Dentist costs could rise 20 percent amid billing system reforms
HannahC · 14 Jun 2011, 09:05
Published: 14 Jun 2011 09:05 GMT+02:00
The PKV said the reform of the dentist billing system on which basis dentists write their bills for private patients – as well as statutory patients who receive anything other than the most basic care, will cause a dramatic increase in costs.
The additional-to-basic dental care which people with statutory insurance receive is paid for either by their additional dental insurance, or from their own pockets. Reporting the story on Tuesday, Die Welt newspaper said that this meant nearly everyone in the country would be affected.
The Health Ministry has already said that the reformed dentist billing system which is set to take effect next year, would increase dentists’ incomes by around six percent. But the PKV says it is likely to go up by much more than that.
“The prospect of an increase of at least 14 percent would seem realistic,” it said in a statement. It warned that the total increase in costs could be as much as 20 percent.
The difference in the two estimates is due to the free room that dentists have when writing their bills, Die Welt said. They can multiply the basic rate for each specific treatment, by a various factors. This is generally 2.3, the paper said. But many dentists charge more than this, with figures from the PKV suggesting the number of dentists who charged more than 2.3 times the bottom rate increasing by nearly 65 percent between 2000 and 2009.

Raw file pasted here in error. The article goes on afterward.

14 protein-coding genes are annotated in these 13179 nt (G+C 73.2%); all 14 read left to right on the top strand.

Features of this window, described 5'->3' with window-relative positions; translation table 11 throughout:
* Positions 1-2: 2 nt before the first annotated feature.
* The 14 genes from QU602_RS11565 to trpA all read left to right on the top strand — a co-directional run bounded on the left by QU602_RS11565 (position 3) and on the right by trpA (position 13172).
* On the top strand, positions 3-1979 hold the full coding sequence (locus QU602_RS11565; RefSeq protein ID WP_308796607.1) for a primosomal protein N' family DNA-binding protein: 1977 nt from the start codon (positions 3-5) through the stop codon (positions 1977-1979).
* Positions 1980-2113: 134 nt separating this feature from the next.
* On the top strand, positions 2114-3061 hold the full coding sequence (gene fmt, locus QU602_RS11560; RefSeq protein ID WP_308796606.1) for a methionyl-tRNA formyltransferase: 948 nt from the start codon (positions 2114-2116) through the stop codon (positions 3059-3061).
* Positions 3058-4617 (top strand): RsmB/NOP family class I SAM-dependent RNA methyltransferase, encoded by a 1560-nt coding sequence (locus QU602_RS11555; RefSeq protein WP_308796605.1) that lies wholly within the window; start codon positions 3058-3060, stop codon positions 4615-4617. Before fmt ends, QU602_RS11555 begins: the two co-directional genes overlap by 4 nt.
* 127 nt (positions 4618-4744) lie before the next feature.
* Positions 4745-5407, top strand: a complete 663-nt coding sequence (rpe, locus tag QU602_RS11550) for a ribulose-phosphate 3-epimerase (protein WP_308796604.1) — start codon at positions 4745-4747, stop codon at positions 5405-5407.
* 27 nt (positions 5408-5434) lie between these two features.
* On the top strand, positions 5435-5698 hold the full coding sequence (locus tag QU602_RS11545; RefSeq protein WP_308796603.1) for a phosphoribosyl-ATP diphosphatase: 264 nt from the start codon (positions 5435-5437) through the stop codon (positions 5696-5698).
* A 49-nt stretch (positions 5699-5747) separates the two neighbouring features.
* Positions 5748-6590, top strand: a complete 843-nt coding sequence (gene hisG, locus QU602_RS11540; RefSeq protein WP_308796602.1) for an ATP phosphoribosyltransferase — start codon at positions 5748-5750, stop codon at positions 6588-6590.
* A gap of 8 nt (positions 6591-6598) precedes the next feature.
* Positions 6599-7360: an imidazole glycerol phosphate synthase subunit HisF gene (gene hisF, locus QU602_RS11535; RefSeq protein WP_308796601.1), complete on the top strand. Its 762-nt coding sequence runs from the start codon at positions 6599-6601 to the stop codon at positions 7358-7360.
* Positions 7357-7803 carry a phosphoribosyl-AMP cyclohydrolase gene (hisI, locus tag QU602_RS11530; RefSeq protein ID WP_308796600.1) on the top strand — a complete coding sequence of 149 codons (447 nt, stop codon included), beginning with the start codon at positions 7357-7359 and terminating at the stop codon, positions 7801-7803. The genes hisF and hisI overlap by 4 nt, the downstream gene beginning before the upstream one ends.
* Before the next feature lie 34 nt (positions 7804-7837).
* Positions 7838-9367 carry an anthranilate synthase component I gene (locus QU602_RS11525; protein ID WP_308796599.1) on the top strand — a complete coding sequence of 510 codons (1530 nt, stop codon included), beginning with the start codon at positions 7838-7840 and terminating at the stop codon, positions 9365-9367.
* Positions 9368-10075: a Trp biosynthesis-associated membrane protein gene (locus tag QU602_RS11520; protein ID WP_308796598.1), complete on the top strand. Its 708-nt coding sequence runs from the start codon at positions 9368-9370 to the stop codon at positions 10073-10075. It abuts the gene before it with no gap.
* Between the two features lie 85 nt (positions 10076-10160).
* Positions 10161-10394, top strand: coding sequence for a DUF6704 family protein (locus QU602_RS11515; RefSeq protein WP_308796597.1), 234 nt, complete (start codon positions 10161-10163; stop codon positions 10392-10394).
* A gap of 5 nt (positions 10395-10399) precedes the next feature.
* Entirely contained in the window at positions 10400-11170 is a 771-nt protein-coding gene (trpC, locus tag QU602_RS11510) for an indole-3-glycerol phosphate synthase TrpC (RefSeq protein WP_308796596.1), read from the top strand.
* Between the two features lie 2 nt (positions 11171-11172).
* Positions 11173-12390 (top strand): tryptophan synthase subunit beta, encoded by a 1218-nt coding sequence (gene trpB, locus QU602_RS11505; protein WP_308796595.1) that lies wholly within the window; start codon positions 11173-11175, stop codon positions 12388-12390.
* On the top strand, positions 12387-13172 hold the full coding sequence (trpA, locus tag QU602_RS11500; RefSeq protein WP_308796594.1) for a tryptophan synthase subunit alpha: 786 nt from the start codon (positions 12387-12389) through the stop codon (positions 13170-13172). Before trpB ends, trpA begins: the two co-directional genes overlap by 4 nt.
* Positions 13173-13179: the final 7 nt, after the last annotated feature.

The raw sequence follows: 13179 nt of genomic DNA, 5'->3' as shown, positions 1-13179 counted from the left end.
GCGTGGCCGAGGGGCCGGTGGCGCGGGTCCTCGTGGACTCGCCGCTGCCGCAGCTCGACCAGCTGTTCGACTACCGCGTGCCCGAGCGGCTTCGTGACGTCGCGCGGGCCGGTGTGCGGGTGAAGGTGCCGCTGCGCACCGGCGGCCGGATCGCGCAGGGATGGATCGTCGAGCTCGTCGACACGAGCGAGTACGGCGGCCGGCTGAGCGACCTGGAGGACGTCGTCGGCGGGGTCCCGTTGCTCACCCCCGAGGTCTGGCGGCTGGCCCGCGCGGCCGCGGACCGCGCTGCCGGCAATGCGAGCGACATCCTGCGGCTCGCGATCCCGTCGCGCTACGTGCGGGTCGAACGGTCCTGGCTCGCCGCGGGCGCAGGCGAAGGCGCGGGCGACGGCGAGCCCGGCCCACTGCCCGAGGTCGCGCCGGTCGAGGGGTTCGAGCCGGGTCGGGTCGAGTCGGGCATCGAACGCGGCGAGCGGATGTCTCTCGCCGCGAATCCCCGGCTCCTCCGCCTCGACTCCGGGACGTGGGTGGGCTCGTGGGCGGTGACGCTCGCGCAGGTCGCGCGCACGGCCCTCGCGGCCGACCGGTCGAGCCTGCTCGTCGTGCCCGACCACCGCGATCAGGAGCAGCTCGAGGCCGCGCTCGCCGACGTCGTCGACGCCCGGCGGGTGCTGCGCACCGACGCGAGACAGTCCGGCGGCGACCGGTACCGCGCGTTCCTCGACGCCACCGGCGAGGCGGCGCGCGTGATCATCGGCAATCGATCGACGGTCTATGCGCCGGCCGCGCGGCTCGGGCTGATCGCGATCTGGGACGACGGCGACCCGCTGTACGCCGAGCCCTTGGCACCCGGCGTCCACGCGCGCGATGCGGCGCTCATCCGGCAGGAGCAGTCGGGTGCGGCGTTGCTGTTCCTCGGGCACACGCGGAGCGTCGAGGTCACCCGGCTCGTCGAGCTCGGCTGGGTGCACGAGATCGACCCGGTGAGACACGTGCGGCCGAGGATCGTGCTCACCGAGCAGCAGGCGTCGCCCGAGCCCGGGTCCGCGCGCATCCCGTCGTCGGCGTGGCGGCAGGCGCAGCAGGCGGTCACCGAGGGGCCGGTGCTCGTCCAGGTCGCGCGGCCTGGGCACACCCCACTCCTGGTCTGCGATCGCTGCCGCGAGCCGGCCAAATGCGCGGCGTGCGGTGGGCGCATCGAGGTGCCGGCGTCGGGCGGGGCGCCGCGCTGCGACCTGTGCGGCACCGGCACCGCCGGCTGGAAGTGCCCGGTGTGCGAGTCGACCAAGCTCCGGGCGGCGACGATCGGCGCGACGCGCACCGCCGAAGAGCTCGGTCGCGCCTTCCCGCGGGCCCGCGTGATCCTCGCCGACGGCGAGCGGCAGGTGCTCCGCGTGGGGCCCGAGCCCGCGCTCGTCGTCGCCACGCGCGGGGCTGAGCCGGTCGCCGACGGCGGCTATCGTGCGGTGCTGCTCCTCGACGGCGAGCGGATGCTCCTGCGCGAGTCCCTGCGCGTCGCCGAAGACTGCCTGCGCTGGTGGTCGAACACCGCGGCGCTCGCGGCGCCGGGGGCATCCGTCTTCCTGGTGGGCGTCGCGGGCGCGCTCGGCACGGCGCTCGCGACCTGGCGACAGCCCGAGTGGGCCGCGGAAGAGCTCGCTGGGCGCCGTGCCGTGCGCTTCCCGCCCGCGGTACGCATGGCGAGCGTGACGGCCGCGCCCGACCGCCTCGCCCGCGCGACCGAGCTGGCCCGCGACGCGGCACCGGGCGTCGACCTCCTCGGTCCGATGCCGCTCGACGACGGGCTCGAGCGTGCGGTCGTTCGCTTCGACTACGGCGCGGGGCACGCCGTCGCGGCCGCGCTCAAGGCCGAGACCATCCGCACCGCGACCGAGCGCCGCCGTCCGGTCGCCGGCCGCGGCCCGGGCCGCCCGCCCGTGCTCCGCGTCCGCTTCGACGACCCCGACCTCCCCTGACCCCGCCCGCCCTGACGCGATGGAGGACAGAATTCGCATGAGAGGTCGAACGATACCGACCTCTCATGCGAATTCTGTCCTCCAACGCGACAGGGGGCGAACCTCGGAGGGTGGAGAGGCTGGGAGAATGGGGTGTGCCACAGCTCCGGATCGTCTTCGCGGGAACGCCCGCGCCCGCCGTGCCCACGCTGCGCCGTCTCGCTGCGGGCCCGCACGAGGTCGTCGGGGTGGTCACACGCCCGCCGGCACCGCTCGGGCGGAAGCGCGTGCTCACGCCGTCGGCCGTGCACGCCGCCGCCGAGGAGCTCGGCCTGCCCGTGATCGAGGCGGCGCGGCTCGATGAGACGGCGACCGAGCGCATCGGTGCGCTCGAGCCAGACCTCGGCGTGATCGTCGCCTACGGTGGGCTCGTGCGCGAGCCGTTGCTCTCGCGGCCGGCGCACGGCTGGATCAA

This has led to the costs for privately insured patients increasing by 144 percent within that decade. The government has expressed the hope that the new system would encourage dentists to return to more moderate billing practices.
“It is to be expected that the increase in billing volume could realistically be three times as high as suggested,” said the PKV statement. This would be around 18 percent.
The news will likely cause a headache for many health insurers, which are in any case having financial difficulties. Figures from the Federal Insurance Office suggest one in four insurers does not have a satisfactory financial cushion – less than the 0.25 percent of their monthly outgoings as prescribed by the law.